So, since I’ve been integrating myself into the indie author scene, I’ve realized major themes that are constant. I mentioned many of them yesterday in my blog post about covers, but I want to talk about editing today.

We have always heard that editing is sooooo important. My high school English teachers and college professors would pretty much threaten us if we turned in badly edited papers. Of course, we all thought our work was fantastic as it was. We had read over it at least once, so it had to be great. Right? Nah.

No matter how great of a writer you are, someone else has to read your work. There are many benefits to this other than just finding grammar and spelling errors, and trust me, no matter how many times you have read your work, there will still be errors. It’s natural for us to miss our own mistakes. We have already written it once, so when our brain is reading it again, it knows what to expect. It jumps ahead. Unfortunately, our brain has a bad habit of jumping right over all of the errors.

I was a teacher for a while, so I have a new appreciation for the editing process. I didn’t realize just how easy it was to spot errors in a paper/book until I started reading stuff that had not passed through some kind of gatekeeper. Some of you may think that one or two errors are fine, and usually you’re right. A few errors can be forgiven if your book is spectacular. But finding more than a few, especially obvious errors, leaves a bad taste in people’s mouths. When I am reading a book and keep running into errors, I form a picture of the author in my mind. I picture them as sloppy and maybe even a little snobby. I mean, if you think your stuff is already good enough to not be edited, then I’m sorry, I won’t be reading any more of your stuff.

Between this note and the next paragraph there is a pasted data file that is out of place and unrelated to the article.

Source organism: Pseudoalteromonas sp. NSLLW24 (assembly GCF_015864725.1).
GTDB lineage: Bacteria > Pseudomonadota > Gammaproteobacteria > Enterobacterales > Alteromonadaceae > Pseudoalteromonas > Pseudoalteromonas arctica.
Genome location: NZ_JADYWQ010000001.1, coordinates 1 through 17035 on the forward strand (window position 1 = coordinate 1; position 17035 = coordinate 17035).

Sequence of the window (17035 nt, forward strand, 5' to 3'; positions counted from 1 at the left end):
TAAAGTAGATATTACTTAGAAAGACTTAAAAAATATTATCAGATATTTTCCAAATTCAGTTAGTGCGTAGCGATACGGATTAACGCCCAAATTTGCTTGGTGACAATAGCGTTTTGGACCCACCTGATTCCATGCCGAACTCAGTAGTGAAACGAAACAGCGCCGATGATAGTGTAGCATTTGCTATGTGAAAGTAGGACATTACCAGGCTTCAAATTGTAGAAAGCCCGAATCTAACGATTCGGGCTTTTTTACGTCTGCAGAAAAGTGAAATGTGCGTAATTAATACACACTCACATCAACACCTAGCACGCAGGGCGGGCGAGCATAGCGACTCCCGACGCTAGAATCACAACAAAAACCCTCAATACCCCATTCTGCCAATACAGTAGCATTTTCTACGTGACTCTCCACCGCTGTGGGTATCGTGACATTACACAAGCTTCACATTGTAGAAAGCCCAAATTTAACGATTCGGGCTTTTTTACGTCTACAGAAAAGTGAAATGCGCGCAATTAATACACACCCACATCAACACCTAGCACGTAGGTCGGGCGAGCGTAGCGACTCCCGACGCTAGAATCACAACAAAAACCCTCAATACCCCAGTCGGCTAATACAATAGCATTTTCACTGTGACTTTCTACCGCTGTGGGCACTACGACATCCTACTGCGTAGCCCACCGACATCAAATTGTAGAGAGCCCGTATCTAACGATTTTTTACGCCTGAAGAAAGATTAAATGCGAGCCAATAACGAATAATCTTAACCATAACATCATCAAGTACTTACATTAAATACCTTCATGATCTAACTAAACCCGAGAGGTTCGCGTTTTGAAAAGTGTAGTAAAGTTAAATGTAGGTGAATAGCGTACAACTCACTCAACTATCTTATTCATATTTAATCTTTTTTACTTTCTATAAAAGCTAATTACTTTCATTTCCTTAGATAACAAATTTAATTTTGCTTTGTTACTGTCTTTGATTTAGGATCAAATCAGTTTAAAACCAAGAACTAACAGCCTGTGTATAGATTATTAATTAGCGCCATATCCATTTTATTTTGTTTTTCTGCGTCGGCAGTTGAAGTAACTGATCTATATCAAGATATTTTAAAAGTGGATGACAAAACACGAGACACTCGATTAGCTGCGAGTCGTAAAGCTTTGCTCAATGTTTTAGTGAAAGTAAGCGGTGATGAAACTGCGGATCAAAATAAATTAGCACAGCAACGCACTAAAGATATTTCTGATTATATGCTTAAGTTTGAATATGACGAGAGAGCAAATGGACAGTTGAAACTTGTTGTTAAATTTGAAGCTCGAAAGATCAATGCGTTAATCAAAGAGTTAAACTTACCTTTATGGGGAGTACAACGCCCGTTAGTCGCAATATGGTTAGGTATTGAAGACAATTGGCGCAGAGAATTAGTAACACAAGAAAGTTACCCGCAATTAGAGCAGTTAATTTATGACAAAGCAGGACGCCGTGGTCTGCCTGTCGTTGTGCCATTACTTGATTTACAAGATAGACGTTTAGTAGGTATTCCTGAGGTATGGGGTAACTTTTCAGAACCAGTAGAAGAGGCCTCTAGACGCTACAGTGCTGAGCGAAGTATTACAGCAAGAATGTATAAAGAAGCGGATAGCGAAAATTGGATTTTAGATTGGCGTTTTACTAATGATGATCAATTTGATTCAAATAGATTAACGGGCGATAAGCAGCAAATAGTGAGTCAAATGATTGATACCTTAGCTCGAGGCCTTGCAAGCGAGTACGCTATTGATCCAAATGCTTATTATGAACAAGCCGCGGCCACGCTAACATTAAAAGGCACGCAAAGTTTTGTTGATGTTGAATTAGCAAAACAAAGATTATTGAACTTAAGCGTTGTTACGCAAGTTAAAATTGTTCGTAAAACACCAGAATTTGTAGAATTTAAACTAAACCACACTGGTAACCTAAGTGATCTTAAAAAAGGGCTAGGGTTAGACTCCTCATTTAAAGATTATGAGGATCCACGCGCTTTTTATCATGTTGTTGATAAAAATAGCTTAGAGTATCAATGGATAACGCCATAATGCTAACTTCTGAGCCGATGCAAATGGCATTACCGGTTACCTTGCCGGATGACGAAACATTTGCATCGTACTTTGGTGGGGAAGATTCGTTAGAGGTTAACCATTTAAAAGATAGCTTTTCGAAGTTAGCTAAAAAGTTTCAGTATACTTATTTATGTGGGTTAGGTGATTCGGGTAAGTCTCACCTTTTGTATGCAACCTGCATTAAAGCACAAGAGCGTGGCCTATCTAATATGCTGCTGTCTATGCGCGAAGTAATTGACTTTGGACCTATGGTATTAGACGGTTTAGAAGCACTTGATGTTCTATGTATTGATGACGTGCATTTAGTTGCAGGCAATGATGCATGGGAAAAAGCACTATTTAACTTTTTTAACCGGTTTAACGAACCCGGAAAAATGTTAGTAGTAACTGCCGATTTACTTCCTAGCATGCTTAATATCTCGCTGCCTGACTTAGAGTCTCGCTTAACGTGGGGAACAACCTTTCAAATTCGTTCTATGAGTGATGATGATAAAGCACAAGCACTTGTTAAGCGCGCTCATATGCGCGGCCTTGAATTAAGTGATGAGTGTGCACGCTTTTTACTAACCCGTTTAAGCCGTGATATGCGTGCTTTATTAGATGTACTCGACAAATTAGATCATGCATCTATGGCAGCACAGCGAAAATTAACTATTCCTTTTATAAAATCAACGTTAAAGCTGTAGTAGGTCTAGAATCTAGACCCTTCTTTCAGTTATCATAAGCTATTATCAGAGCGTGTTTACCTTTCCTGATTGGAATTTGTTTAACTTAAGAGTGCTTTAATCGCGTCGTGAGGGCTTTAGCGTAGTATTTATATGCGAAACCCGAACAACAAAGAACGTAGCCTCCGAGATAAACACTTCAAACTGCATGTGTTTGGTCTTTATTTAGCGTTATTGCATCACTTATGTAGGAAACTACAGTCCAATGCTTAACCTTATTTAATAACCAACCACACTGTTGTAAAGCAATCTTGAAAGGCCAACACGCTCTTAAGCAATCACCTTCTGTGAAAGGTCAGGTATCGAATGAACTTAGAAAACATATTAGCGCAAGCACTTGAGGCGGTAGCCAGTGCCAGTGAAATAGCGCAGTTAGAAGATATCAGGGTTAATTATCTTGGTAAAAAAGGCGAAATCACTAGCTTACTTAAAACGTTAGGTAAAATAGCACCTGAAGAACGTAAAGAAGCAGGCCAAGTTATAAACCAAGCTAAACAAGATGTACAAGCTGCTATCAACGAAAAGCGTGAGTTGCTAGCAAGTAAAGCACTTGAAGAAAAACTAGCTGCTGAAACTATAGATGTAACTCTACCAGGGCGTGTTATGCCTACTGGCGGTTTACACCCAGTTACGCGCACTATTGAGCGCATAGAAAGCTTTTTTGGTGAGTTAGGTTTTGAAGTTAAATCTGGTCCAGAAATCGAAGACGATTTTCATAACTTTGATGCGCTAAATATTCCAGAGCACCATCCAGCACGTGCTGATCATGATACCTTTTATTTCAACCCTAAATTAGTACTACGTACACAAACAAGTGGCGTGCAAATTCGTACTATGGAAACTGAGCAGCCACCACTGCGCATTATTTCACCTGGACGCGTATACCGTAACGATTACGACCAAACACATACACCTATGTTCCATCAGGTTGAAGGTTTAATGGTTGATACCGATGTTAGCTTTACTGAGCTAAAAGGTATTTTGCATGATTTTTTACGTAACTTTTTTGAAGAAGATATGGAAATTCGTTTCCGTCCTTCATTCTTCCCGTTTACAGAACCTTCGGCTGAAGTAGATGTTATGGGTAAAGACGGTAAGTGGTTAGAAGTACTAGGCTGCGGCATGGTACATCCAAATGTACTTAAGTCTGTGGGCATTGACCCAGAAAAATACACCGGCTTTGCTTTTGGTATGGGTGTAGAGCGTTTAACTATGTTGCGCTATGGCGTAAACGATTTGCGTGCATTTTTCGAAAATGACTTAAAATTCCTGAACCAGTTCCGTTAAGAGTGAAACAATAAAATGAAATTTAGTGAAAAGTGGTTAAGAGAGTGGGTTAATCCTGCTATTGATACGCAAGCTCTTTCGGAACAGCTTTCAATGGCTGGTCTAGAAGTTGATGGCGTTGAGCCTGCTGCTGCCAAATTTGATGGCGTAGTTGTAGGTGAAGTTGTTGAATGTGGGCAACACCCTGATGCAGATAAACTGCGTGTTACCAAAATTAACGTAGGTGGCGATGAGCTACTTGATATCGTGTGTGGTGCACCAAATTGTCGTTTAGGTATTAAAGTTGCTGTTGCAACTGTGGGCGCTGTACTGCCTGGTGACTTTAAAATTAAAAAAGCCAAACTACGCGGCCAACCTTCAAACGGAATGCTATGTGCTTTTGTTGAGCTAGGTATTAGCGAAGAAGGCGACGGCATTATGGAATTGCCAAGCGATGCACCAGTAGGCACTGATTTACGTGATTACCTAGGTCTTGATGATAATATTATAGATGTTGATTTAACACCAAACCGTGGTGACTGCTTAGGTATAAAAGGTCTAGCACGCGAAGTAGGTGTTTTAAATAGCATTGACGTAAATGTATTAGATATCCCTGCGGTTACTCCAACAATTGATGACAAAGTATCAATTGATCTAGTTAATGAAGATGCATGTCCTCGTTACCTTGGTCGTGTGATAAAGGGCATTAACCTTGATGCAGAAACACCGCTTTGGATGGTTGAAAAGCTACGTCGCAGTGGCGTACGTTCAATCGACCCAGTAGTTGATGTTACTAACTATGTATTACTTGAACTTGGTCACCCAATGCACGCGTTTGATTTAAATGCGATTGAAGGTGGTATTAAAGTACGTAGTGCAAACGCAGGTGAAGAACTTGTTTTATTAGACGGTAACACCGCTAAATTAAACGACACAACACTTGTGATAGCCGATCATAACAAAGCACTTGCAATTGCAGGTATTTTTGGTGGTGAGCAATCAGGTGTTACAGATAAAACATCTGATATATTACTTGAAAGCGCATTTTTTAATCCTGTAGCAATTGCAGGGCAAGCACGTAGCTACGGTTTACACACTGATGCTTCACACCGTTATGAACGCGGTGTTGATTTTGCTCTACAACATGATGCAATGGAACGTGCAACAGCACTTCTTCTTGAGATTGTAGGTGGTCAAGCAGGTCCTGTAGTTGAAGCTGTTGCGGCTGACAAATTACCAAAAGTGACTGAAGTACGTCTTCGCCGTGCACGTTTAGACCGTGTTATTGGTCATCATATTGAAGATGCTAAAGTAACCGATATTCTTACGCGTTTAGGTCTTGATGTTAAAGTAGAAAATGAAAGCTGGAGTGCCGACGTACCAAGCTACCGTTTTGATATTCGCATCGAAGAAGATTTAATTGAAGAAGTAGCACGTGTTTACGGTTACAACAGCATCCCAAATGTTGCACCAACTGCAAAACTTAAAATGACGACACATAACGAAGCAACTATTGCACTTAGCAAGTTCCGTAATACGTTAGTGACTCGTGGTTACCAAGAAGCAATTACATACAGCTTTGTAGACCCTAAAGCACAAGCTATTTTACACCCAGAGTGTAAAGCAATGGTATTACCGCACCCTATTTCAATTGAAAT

Sure, have family and close friends read your work. Tell them to be honest and brutal if need be. Guess what? They will still sugarcoat it for you. If you rely on family for editing, use them for part of the editing process, not the whole. Get your work out to acquaintances, not necessarily friends. Make sure you get it to people that will not hesitate to take a red pen to it!

Within a few days of being involved in the indie scene, a few people offered to beta read my book. As soon as I get my local copies back from editing and make changes, I’ll be using them. Who am I using locally? Well, of course my family, though I know not to rely 100% on that. I’m also going to be giving it out to professionals in the area that I have connected with throughout the years. They are friends, but they certainly have no problem being blunt. Two are former Marines, one has a doctorate in theology (my book needs God on its side), and others are marketing and finance professionals. I’ll feel pretty confident that most of the errors will have been found by then.

I mentioned above another benefit to the editing process. As long as this is part of the agreement, editors are great testers. Tell your editing crew to look for typical spelling, grammar, and flow errors. But also tell them to give you advice. Here are some questions I am sending along with my book –

  1. What intrigued you about novel?
  2. What disappointed you about the novel?
  3. Did anything surprise you?
  4. Who was your favorite character and why?
  5. Is there anything you would have cut? Added?
  6. Anything else I need to know?

I’ll think of a few more, but you get the point. By the time your book is ready to publish, it should have run the gauntlet. One of the biggest complaints about self-published authors is our lack of a gatekeeper. Well, it’s time to pony up and make our own gate. The only way to really change the minds of others and to gain a much larger readership in the indie scene is to make our work better than published work. It can be done, but first we have to get past ourselves.